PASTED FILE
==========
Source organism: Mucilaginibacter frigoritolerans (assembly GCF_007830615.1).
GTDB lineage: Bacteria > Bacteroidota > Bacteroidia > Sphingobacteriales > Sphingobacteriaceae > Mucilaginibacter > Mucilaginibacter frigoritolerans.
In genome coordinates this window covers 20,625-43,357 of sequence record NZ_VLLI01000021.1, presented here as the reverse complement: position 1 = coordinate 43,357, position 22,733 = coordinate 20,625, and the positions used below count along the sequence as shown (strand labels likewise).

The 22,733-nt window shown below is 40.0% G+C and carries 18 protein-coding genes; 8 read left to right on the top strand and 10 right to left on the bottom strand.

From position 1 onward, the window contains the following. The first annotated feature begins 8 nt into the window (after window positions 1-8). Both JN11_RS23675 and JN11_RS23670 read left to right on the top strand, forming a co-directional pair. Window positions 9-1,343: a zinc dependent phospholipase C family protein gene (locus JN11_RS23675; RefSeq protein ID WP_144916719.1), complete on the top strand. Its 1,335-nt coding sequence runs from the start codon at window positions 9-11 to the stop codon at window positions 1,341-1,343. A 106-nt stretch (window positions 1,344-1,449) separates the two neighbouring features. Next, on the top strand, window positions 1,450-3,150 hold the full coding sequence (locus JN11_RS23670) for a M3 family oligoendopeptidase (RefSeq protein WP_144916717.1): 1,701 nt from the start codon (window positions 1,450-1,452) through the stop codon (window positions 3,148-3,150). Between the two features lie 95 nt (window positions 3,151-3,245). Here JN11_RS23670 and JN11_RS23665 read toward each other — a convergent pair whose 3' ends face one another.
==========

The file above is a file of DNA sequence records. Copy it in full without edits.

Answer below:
Source organism: Mucilaginibacter frigoritolerans (assembly GCF_007830615.1).
GTDB lineage: Bacteria > Bacteroidota > Bacteroidia > Sphingobacteriales > Sphingobacteriaceae > Mucilaginibacter > Mucilaginibacter frigoritolerans.
In genome coordinates this window covers 20,625-43,357 of sequence record NZ_VLLI01000021.1, presented here as the reverse complement: position 1 = coordinate 43,357, position 22,733 = coordinate 20,625, and the positions used below count along the sequence as shown (strand labels likewise).

The 22,733-nt window shown below is 40.0% G+C and carries 18 protein-coding genes; 8 read left to right on the top strand and 10 right to left on the bottom strand.

From position 1 onward, the window contains the following. The first annotated feature begins 8 nt into the window (after window positions 1-8). Both JN11_RS23675 and JN11_RS23670 read left to right on the top strand, forming a co-directional pair. Window positions 9-1,343: a zinc dependent phospholipase C family protein gene (locus JN11_RS23675; RefSeq protein ID WP_144916719.1), complete on the top strand. Its 1,335-nt coding sequence runs from the start codon at window positions 9-11 to the stop codon at window positions 1,341-1,343. A 106-nt stretch (window positions 1,344-1,449) separates the two neighbouring features. Next, on the top strand, window positions 1,450-3,150 hold the full coding sequence (locus JN11_RS23670) for a M3 family oligoendopeptidase (RefSeq protein WP_144916717.1): 1,701 nt from the start codon (window positions 1,450-1,452) through the stop codon (window positions 3,148-3,150). Between the two features lie 95 nt (window positions 3,151-3,245). Here JN11_RS23670 and JN11_RS23665 read toward each other — a convergent pair whose 3' ends face one another.